Pitching Wedges –the Key to Your Short Game

Most beginner golfers and even professionals loose strokes playing their short game. Unfortunately many golfers find their ball lands in the grassy area surrounding the green or a sand trap, they are then confronted with the tricky shot of pitching the ball onto the green and getting it close to the pin without overshooting the green.


When in the ruff or sand, the golfer is faced with a difficult choice of determining the conditions and choosing the right club for the shot. Pitching onto the green can be done with any club from a 3 wood to a 60 degree pitching wedge. Quite often beginner golfers will choose a seven iron regardless of the conditions, find pitching the ball difficult, and not get very close to the pin. A pitching wedge should be chosen based on the distance the ball needs to travel to the pin, condition of the grass or sand, and wind may be a factor. A lot of this knowledge will come from trial and error as well as regular practice. As a rule of thumb there are 4 basic types of wedges to choose from.


The pitching wedge typically has 45-49 degrees of loft and is used for longer shots. Men will typically hit about 110 yards and women about 90 yards. It’s most often hit from the grass, and has minimal bounce of about 2-5 degrees.


The gap wedge typically has 49-54 degrees of loft and is used for shots of about 100 yards for men, and about 95 yards for women. The bounce is typically 5-12 degrees; getting a little more loft on the ball then the pitching wedge. You should choose a loft that divides the “gap” evenly between your pitching and sand wedges. For example, if you have a 48-degree PW and a 56-degree SW, buy a gap wedge that is 52 degrees. This club is also known as a “dual” or “attack” wedge.


The sand wedge typically has 54-57 degrees of loft and is used for shots of about 90 yards maximum for men, or about 80 yards for women. It also has the most unique club head, with a lot of bounce ranging from 10-16 degrees and another feature called heel-toe camber. Heel toe camber is what gives the sand wedge an oval shape on the bottom of the face. Finally, sand wedges have more sole width (the distance between the leading and trailing edge). All these features are designed to reduce the risk of digging to deeply into the sand. On occasion sand wedges may be used from the grass if the circumstances are right.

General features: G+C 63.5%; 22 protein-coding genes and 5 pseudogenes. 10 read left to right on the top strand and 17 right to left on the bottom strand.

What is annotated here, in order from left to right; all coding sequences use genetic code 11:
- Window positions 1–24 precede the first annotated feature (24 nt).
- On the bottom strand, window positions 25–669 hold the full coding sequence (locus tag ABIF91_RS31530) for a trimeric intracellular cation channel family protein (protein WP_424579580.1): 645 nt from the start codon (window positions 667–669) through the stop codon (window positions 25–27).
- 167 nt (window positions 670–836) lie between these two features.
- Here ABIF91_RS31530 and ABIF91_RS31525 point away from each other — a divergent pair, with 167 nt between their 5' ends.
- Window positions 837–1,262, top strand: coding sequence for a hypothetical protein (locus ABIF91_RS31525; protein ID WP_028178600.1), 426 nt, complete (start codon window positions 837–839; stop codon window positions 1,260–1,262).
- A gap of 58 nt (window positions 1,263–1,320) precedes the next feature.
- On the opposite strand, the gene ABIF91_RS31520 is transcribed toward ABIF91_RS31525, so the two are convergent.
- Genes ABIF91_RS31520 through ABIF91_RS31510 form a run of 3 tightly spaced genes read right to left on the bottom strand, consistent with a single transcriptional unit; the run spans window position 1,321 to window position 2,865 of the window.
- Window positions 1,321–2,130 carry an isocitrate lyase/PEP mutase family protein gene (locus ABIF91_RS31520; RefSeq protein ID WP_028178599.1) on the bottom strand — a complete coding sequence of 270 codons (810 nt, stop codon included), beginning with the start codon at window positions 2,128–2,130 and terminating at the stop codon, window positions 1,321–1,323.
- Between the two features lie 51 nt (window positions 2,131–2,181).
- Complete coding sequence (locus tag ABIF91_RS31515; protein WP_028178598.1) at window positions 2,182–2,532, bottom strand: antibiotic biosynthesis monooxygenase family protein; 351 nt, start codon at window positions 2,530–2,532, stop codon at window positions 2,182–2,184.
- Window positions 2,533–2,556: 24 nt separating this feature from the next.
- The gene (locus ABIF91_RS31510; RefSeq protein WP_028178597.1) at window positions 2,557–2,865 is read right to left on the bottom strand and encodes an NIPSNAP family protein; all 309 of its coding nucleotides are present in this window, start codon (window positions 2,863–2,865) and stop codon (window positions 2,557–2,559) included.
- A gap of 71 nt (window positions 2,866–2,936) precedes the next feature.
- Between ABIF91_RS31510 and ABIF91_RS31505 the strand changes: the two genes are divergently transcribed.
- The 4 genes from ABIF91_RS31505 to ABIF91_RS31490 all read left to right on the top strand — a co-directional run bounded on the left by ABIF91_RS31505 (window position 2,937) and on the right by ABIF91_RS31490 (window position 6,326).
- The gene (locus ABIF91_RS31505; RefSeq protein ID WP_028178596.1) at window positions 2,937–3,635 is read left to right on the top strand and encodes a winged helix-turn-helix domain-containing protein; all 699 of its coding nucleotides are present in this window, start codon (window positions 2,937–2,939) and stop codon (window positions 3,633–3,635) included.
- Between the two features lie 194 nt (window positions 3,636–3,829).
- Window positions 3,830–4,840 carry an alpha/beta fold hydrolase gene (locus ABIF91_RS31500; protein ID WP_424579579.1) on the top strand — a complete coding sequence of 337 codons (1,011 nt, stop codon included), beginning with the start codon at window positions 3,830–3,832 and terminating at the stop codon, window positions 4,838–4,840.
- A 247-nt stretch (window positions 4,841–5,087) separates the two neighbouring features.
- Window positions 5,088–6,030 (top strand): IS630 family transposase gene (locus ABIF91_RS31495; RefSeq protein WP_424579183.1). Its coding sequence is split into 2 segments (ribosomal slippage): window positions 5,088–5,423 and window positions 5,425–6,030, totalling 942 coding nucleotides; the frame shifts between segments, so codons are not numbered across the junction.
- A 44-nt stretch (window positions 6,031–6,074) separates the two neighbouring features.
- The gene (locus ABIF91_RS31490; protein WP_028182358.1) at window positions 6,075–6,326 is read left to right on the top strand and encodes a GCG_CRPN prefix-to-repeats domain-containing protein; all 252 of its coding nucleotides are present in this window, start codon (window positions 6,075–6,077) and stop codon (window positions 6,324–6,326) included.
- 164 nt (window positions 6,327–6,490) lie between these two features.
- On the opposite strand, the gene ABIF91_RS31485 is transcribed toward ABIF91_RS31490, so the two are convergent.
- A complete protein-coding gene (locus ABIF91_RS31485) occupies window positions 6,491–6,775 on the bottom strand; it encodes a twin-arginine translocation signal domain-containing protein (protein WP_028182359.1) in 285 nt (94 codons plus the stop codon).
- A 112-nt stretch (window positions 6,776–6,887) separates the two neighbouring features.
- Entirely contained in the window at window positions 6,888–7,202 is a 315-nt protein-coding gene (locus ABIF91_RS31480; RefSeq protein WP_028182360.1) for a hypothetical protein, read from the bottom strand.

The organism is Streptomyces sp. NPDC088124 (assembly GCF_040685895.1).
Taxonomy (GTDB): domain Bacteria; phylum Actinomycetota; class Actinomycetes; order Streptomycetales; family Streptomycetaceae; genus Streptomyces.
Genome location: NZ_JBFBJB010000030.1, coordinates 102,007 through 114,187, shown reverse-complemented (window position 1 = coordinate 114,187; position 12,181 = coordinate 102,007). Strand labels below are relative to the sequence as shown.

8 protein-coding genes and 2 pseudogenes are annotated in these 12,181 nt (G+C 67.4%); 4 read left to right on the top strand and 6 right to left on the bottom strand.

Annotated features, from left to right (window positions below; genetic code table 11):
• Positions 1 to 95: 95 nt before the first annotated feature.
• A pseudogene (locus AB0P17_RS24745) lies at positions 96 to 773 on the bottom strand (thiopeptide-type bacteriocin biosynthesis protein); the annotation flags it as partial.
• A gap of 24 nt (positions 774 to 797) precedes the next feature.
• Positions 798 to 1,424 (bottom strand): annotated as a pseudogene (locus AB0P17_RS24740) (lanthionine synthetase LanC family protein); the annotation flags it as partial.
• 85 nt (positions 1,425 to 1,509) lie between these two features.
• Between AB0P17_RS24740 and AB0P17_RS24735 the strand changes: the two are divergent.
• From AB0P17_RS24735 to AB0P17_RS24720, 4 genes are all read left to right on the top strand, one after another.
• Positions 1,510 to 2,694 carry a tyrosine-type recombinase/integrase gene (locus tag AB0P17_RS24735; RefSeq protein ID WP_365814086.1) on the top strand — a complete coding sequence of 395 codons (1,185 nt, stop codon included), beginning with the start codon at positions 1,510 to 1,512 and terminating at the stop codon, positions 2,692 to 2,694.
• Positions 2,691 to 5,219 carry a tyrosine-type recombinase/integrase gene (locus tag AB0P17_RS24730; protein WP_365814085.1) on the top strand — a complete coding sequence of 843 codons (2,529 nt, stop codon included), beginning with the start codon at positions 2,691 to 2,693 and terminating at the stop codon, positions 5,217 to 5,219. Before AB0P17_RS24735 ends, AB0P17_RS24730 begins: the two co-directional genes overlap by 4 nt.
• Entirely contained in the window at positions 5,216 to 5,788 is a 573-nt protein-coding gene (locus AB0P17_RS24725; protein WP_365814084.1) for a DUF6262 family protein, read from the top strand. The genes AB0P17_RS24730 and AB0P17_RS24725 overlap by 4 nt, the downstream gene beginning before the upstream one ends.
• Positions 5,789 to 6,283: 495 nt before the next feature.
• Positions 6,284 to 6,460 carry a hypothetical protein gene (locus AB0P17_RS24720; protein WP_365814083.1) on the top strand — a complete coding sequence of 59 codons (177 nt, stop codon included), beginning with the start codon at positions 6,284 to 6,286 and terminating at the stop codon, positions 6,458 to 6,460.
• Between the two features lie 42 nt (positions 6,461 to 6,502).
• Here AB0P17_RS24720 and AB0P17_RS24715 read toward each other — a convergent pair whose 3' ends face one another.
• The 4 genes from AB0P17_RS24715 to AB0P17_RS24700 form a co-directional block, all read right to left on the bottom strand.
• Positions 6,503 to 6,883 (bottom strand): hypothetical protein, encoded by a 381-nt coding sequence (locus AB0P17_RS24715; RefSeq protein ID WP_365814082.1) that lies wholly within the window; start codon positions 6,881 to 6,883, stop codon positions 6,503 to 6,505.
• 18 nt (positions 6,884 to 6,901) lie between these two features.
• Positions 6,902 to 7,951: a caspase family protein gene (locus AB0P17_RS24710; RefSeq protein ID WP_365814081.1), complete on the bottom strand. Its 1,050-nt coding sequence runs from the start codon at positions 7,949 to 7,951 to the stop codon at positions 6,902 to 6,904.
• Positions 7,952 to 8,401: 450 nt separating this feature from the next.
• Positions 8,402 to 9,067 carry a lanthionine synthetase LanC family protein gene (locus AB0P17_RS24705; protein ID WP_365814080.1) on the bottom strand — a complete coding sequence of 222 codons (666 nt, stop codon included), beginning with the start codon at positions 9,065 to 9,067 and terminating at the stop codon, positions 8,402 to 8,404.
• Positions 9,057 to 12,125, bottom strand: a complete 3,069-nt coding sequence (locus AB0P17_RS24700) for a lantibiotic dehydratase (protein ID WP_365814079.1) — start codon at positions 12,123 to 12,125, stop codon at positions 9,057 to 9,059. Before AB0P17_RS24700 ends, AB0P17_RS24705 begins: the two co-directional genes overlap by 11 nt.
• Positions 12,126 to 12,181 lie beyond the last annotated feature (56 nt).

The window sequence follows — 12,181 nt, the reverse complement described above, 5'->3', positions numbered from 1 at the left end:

The lob wedge typically has 57 or more degrees of loft and is used for shots of about 65 yards maximum for men, and 60 yards for women. These clubs are also referred to “finesse” wedges, and are for “touch” shots around the green that need to get into the air quickly and land softly. The bounce is minimal from 0-10 degrees, because there is usually very little room under the ball, and a tiny error can make the club bounce off the ground causing a bad shot. It has less sole width and a sharp leading edge. One reason many players like this club is because it allows a full, unrestricted swing to cover a short distance, rather than making you shorten your swing. The ball flies short and high.


Practice and choosing the right wedge will improve your short game, allow you to hit more greens in regulation, and will likely result in more pars. Just remember your short game is usually what will make or break your game, so you want to have the right club for the job.

Article Source: http://www.articlesbase.com/golf-articles/pitching-wedges-the-key-to-your-short-game-540381.html

About the Author

Tracy Patton and father Paul Carlson started EzyGolf a discount golf store after their own passion for the game. While not the greatest golfers, they have a lot of fun trying to play and working together. Please visit: www.theezygolf.com.

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